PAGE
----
it me!

Graham Starr (me) is a freelance journalist and editor who makes things with math, art, and computers. I focus on interactive projects, digital features, and investigations (here is my PGP key and email). I’ve written about technology for Wired, The Atlantic, New York Magazine, and the Christian Science Monitor’s Passcode, and my projects have been featured in the Washington Post, Fortune, NPR, and HuffPost, among others. Breitbart once wrote an article about one of my projects and they put my name in scare-quotes for the entire thing. It was weird!

I’m currently on contract as the special projects editor at New York Magazine’s Select All. Before that, I was on staff at WIRED magazine as the research assistant to editor-in-chief Nicholas Thompson. And before that, I was a member of The Atlantic’s special projects team. There, I built, managed, and edited cool features (such as a retrospective on the Obama presidency, an oral history of the American workforce, and an interactive on how the world has changed during your lifetime (the last of which won a 2017 MPA Imagination Award!)).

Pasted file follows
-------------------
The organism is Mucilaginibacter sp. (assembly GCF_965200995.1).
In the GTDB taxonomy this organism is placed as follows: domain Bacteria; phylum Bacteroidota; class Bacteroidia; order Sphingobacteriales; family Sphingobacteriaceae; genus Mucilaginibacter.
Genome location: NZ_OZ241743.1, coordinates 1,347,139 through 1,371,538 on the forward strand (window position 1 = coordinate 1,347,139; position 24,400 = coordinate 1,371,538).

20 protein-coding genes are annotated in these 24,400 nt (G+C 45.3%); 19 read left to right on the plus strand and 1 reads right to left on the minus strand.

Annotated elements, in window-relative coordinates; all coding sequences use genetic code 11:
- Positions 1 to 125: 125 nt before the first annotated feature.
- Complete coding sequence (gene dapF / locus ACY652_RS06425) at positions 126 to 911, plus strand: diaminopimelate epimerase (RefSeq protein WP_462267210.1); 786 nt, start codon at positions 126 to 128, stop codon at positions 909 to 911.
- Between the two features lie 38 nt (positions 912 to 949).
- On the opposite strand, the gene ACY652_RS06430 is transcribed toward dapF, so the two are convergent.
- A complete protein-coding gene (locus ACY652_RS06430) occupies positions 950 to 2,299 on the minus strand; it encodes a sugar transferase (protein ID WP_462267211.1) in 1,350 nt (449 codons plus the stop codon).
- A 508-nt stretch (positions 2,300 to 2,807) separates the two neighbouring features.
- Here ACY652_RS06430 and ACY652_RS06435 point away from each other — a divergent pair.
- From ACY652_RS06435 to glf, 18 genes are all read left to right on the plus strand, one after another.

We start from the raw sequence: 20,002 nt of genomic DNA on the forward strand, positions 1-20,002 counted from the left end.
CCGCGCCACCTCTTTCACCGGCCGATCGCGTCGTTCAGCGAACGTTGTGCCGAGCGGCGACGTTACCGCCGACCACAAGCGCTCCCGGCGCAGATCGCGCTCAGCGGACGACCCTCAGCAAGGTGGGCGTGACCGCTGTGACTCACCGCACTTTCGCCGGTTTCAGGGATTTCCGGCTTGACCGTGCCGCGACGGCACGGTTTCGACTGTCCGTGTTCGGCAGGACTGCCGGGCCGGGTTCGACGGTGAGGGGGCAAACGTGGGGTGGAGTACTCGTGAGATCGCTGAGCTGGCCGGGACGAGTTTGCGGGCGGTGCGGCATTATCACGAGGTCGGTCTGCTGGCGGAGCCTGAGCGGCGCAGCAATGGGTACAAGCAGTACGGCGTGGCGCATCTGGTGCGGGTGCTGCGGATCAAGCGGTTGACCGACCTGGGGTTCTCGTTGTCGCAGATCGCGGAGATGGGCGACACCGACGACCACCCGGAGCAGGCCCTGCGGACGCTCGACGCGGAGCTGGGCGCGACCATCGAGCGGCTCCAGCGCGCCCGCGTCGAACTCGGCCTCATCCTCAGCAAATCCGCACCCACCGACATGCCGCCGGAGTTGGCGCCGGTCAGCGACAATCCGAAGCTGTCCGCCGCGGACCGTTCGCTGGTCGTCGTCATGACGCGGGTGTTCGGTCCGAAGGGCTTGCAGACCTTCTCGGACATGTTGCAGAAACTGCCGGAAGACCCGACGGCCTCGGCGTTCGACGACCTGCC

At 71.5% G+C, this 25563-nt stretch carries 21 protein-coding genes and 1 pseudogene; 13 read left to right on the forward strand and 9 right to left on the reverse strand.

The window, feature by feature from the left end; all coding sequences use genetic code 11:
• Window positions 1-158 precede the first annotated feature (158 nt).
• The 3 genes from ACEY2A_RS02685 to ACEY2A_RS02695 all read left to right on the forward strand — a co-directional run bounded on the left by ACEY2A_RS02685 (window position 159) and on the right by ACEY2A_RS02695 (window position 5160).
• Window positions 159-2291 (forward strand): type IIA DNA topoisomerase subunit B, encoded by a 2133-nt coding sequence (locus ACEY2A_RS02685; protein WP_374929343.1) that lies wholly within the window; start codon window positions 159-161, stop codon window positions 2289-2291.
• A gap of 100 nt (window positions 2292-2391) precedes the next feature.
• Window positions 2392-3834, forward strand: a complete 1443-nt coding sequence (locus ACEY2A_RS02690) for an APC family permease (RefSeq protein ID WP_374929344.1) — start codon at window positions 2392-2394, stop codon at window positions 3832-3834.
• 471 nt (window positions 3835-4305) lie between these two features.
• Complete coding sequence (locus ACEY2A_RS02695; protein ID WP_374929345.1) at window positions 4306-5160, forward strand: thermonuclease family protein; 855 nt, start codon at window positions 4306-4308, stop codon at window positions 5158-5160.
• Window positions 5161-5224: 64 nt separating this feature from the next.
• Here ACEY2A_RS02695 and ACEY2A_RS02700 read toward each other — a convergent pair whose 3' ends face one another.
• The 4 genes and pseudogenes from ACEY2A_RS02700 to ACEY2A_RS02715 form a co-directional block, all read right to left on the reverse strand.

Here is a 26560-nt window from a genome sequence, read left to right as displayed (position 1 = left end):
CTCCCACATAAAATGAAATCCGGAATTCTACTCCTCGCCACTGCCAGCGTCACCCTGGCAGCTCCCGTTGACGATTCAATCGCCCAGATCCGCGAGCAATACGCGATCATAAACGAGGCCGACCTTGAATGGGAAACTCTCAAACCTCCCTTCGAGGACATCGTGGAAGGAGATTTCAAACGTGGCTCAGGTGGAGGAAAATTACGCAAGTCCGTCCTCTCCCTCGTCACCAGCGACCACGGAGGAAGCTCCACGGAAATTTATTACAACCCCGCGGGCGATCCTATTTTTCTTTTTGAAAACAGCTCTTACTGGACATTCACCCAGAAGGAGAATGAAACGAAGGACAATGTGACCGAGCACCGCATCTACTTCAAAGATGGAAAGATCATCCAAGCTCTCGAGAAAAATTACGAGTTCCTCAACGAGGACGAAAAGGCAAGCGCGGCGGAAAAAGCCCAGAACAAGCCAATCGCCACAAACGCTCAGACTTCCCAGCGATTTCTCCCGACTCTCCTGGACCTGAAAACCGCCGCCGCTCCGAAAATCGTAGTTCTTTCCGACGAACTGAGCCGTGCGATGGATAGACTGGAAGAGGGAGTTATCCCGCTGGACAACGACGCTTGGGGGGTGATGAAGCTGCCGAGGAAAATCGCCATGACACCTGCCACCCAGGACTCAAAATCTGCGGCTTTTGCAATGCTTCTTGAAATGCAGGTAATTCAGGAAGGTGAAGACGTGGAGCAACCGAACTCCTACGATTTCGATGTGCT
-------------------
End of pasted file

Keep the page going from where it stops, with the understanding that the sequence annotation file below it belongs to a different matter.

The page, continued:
I occasionally work with NYU’s Interactive Telecommunications Program. Most recently, I was an “Instigator” at the program’s ITP Camp, where I helped lead workshops on media, art, and technology.

I’m interested in experimental storytelling and the intersection of comedy, tech, and journalism. In 2016, I participated in Comedy Hack Day, where my team, EquiTable, won the grand prize with a bill-splitting app that used Bureau of Labor Statistics data to account for historic wage inequity.

In college, I was the editor-in-chief of Tufts University’s humor magazine, The Zamboni. I revived and redesigned the then-25-year-old publication, launched its first website, and grew its staff from five to 60. The group’s official constitution is pretty wild.

More of my résumé can be seen by looking at my résumé.

If you’d like to hire me to do something cool for you, or just want to chat, please send me an email. I’d love to hear from you!

PGP Fingerprint: E1CB E7BF 0A23 D2BC C616 2A65 DB0D 92DF 71F4 416F
[PGP Public Key]